Cinema Guild - Key Largo, 7 & 9 p.m., Lorch Hall.
AAFC - Rocky and Bullwinkle, 7 & 9:30 p.m., Bugs Bunny shorts, 8:15
p.m., Nat. Sci. Auditorium.
Kerrytown Concert House - Today's Brass Quintet playing "Brass and
Bagels," 10 a.m. & noon, 415 North Forest.
Electronic Music Studio - "An Evening of New Electronic Music," 8 p.m.,
Rackham Auditorium.
The Ark - Billy Novick & Guy van Dusser, 8 p.m., 637 South Main.
School of Music -Peifen liv Szasz piano recital, 2 p.m., Recital Hall, Perrin
Allaire Baritone recital, 4 p.m., Recital Hall, Cathy Miller horn recital, 6
p.m., Recital Hall.
Eclipse - Pat Meheny in Concert, 8 p.m., Hill Auditorium.
Ann Arbor Public Library - "Investment Trends in the 1980's" by Paul
McIntyre, 12:10 p.m., 343 S. Fifth Avenue.

The Tau Beta Pi Association, the national engineering honor society, was founded to mark in a fitting manner those who have
conferred honor upon their Alma Mater by Distinguished scholarship and exemplary character as students in engineering, or by
their attainments as alumni in the field of engineering, and to foster a spirit of liberal culture in engineering colleges.
We, the officers and faculty advisors of the Michigan Gamma Chapter of Tau Beta Pi, wish to congratulate the following
initiates who have achieved these high standards and have successfully completed the initiation rituals, therefore becoming active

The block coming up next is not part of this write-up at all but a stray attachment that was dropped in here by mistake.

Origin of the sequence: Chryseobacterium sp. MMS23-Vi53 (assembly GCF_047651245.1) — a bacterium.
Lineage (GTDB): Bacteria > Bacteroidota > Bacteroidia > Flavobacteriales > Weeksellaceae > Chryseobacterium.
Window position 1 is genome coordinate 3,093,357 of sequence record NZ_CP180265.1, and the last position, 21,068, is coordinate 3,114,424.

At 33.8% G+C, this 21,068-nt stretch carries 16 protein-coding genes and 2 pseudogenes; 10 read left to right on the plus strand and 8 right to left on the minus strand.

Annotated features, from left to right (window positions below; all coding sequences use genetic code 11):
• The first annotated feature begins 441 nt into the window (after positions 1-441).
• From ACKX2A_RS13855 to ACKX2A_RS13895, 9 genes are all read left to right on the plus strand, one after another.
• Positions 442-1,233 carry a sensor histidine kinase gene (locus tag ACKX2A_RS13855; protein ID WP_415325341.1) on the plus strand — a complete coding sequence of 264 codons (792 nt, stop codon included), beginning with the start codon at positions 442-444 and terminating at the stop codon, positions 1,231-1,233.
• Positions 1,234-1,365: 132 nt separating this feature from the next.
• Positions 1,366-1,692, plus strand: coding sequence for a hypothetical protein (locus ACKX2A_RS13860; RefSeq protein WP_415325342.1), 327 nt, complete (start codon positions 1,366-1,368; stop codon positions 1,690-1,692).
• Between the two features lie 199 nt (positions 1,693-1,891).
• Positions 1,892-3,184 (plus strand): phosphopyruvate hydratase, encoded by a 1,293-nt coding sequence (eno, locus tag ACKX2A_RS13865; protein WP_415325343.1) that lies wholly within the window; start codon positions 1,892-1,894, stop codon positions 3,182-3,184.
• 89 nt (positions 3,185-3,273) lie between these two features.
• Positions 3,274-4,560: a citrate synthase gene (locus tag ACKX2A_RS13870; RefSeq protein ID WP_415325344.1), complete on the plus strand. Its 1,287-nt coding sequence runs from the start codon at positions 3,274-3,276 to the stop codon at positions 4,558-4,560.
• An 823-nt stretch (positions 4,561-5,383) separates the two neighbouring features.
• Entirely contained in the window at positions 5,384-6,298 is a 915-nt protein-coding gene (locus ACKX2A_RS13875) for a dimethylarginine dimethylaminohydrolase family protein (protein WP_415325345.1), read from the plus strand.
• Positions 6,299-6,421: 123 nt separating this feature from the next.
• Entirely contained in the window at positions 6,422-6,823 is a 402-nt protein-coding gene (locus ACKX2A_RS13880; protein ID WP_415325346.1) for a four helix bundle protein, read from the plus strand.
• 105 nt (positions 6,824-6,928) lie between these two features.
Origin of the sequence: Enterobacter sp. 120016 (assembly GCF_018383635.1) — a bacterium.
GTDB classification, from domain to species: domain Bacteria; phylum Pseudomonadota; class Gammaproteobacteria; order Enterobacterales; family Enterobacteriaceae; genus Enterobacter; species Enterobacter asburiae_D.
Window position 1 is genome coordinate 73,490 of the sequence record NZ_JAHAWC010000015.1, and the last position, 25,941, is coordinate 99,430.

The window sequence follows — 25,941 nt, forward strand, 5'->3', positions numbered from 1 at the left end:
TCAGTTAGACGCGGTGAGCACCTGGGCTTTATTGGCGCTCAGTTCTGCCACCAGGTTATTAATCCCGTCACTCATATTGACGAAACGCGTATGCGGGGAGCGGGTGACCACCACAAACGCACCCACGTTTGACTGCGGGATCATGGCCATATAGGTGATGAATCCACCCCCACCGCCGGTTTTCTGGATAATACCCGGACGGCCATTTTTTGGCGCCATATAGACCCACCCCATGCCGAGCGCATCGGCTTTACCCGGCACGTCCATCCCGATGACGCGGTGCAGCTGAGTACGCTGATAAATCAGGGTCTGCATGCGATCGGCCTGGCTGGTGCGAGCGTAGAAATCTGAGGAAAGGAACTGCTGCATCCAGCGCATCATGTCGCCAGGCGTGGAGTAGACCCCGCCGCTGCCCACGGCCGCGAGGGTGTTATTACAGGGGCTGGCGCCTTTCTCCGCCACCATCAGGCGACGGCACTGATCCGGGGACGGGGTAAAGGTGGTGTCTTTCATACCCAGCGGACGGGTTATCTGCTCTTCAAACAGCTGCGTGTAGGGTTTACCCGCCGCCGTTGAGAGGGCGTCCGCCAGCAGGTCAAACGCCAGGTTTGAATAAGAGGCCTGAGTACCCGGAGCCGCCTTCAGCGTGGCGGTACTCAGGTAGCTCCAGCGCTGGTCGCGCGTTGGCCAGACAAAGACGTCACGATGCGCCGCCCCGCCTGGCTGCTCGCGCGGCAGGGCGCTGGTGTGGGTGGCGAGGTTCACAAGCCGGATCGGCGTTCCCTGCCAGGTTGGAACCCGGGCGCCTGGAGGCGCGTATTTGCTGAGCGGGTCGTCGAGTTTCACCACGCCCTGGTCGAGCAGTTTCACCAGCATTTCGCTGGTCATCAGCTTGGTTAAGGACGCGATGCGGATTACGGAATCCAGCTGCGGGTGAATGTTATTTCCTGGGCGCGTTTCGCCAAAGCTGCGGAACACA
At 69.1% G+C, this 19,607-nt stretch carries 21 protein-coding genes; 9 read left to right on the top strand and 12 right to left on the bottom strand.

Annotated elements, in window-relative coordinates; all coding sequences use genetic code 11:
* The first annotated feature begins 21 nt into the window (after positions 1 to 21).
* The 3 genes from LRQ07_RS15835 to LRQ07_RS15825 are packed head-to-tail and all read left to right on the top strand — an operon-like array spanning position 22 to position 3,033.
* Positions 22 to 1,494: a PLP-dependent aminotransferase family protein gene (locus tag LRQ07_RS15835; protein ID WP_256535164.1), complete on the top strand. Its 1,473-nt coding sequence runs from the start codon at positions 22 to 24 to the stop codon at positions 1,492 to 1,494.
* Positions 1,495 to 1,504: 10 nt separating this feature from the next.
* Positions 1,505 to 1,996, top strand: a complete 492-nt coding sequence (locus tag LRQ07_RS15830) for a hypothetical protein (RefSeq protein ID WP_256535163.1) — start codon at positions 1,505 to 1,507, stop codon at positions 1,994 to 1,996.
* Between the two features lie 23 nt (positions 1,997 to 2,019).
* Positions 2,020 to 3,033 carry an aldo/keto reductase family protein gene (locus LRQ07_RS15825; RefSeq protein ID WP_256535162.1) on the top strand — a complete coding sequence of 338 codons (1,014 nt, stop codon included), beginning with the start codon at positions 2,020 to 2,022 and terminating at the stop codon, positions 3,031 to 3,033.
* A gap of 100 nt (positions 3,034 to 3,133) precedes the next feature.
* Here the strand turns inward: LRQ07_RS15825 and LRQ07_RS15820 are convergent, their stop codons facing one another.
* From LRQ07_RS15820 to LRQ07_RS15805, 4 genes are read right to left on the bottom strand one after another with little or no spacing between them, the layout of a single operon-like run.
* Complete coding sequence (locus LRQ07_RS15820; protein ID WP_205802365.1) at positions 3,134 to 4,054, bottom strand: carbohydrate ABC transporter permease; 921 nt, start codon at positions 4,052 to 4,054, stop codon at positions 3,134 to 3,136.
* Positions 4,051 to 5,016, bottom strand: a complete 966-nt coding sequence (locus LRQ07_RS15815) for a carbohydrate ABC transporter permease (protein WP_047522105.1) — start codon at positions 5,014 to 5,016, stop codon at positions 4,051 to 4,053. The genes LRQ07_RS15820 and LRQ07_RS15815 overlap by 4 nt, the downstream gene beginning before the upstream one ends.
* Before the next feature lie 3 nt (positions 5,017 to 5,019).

members of Tau Beta Pi:

Karl Altenhof
Tia Badalamante
Deborah Barletta
John Bauer
James Bauerschmidt
Dave Bender
Colin Bidwell
Scott Bird
Paul Bixel
Renee Bloomfield
Terry Bovee
Amy Brownell

Jeffrey Costew
Mariesa Crow
Elizabeth Daykin
Edmond De Chazal
Peter Czerwinski
Dona Deman
Nicholas Dembsay
Margaret Doerr
John Dyjach
Charles Eberhard
Steven Everett
Stephen Faris
*1* , 1 **.

Salah Hassini
David Helm
Steven Hill
Brant Hinrichs
Kai Ho
Li-Pen Ho
Jimmy Hsiao
Jin Ji
Brian Keller
Steven Kilberg
Bal Kim
David Krieg

Robert McPherson
Juah Melgarejo
Michael Miller
Ryan Miller
Troy Newberry
George Nickerson
Peter Olin
Debra Patterson
Gautam Phull
Lynn Piecuch
James Pitton
David Pollard
D.._,n_ %

Clayton Shy
Angus Simpson
Marvir Skinner
Alan Smudz
Jeanete Soong
Michael Sovel
David Stephens
Lawrence Sternberg
Michael Stewart
James St. Onge
Alison Stolle
Robert Stratford
('tra1 gl,,Rvncad